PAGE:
I was very impressed with how they carried out their projects. It was fun for me, as a teacher, to watch them grapple with results that didn't necessarily match their hypotheses.
I can't wait to hang these up in the hall. I'm hoping they will help spark other students' interests regarding statistics.
This first project explored the impact of anonymity when asking high school students if they had ever smoked a cigarette.
|Have You Smoked? Project Poster|
|Have You Smoked? Hypothesis|
|Example of Anonymous Survey Sheet|
|Survey Results - Anonymous|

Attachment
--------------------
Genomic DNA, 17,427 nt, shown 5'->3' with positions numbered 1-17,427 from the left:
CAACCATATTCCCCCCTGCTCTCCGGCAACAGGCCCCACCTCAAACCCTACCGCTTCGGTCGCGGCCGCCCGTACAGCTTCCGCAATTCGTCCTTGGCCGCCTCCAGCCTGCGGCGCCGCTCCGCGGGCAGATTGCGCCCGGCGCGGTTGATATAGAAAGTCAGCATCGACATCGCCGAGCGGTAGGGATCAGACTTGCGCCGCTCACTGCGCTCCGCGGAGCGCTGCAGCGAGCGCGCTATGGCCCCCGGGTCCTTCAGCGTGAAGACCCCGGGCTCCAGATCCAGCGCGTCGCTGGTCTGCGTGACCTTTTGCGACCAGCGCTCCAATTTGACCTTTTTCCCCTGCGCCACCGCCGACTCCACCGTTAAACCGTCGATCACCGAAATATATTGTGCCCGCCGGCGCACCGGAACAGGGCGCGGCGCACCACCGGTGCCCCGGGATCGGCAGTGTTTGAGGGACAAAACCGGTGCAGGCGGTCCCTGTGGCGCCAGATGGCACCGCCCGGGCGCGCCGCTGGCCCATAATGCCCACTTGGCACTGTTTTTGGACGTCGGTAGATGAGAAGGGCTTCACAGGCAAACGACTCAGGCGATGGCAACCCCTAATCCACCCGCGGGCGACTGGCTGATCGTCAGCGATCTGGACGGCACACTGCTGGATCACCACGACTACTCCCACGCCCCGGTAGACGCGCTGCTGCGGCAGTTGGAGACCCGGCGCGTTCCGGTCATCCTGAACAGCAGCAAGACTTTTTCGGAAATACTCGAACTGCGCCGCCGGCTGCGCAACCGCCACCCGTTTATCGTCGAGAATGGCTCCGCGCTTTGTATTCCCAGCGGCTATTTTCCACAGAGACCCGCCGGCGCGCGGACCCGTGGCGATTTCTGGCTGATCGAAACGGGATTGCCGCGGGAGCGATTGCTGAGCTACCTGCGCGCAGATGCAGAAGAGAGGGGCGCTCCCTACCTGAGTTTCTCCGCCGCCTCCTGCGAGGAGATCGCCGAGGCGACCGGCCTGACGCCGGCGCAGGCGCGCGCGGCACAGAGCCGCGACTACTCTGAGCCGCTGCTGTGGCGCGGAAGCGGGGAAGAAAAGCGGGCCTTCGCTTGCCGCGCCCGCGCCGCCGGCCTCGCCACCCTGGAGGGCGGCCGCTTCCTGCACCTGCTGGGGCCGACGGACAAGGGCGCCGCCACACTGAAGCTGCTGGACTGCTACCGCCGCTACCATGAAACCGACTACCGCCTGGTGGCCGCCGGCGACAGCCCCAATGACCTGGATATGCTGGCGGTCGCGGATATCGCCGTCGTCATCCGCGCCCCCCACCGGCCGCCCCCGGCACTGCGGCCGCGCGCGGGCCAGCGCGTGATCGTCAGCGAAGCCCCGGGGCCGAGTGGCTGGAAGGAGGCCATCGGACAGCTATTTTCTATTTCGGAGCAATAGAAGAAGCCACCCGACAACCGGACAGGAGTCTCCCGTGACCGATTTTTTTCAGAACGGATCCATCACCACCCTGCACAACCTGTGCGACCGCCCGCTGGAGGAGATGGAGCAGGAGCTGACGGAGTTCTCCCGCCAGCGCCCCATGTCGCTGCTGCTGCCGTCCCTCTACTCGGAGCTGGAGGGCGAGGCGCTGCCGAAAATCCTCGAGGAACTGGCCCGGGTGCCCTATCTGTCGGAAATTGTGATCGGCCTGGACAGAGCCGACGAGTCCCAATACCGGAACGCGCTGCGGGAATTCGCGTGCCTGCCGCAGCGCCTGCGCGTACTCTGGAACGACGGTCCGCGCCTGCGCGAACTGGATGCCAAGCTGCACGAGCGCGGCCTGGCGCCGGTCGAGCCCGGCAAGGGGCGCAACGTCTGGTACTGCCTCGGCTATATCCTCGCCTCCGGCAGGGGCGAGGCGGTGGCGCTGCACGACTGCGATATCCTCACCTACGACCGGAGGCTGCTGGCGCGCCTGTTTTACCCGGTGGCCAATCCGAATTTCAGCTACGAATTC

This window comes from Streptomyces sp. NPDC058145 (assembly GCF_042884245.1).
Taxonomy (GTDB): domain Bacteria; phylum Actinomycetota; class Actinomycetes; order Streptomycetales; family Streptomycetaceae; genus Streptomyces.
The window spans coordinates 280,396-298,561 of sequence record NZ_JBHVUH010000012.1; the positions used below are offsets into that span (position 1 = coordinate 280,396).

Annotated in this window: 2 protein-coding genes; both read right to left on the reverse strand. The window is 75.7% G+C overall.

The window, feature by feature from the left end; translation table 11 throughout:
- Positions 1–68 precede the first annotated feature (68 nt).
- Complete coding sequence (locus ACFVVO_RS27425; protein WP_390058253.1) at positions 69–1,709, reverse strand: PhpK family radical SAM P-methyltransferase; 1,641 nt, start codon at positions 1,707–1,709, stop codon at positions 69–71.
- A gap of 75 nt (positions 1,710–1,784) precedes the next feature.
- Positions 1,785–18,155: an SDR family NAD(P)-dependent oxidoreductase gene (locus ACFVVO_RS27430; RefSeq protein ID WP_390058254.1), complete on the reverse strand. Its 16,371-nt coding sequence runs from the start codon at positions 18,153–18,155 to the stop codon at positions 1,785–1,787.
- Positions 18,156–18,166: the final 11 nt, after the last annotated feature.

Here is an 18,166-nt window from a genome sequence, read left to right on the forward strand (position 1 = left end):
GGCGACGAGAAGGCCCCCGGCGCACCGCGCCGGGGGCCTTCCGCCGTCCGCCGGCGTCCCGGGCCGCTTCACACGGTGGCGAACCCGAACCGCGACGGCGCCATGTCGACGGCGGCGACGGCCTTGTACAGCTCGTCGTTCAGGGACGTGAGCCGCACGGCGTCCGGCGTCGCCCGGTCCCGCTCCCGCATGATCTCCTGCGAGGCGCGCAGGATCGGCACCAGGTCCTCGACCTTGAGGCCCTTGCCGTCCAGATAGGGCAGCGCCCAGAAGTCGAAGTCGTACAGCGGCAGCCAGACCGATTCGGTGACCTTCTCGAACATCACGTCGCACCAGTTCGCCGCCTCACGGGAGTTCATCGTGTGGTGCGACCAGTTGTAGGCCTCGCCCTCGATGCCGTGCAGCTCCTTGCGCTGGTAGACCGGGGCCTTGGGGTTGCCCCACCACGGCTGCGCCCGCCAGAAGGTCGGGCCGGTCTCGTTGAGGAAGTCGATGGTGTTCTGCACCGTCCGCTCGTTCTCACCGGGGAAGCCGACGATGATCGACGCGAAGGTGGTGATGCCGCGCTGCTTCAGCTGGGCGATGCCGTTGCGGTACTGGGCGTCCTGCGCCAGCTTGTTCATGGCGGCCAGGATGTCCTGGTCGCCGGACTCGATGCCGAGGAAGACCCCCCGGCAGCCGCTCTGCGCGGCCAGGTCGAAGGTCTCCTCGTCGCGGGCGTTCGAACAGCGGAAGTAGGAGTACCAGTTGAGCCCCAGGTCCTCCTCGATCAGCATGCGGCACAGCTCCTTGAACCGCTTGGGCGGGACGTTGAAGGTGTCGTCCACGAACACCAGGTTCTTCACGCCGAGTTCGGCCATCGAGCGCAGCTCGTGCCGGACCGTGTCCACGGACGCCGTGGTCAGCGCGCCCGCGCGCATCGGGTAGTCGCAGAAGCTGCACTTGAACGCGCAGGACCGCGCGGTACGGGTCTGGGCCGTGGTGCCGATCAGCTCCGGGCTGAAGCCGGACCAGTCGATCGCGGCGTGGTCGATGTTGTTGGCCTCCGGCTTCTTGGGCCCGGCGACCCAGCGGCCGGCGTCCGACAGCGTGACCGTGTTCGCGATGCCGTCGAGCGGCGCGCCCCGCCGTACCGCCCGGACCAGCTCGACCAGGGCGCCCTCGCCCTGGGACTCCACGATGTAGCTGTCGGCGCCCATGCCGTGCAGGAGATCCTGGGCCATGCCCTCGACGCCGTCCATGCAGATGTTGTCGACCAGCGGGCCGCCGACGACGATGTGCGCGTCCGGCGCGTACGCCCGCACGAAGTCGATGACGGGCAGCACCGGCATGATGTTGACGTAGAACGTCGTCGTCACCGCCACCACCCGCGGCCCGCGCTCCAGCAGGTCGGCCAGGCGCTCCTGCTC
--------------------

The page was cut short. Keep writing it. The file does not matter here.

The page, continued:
|Example of Not Anonymous Survey Sheet|
|Survey Results - Not Anonymous|
Another student explored the question, "Does adding a fact affect the answer?" We had to have a discussion on the difference between affect and effect. I used a silly sentence I learned years ago to illustrate the difference: "The arrow affected the aardvark. The effect was eye-popping."
This student surveyed people about how many hours they spend on their cell phones each day. Some students were given a survey sheet that only featured the question. Other students were given a sheet that had a fact regarding the potential dangers of cell phones before the question.
|Does Adding A Fact Affect The Answer?|
|The Two Survey Sheets|
|Results from Survey With Fact|
|Results from Survey Without Fact|
|Does anonymity change the response to sensitive questions?|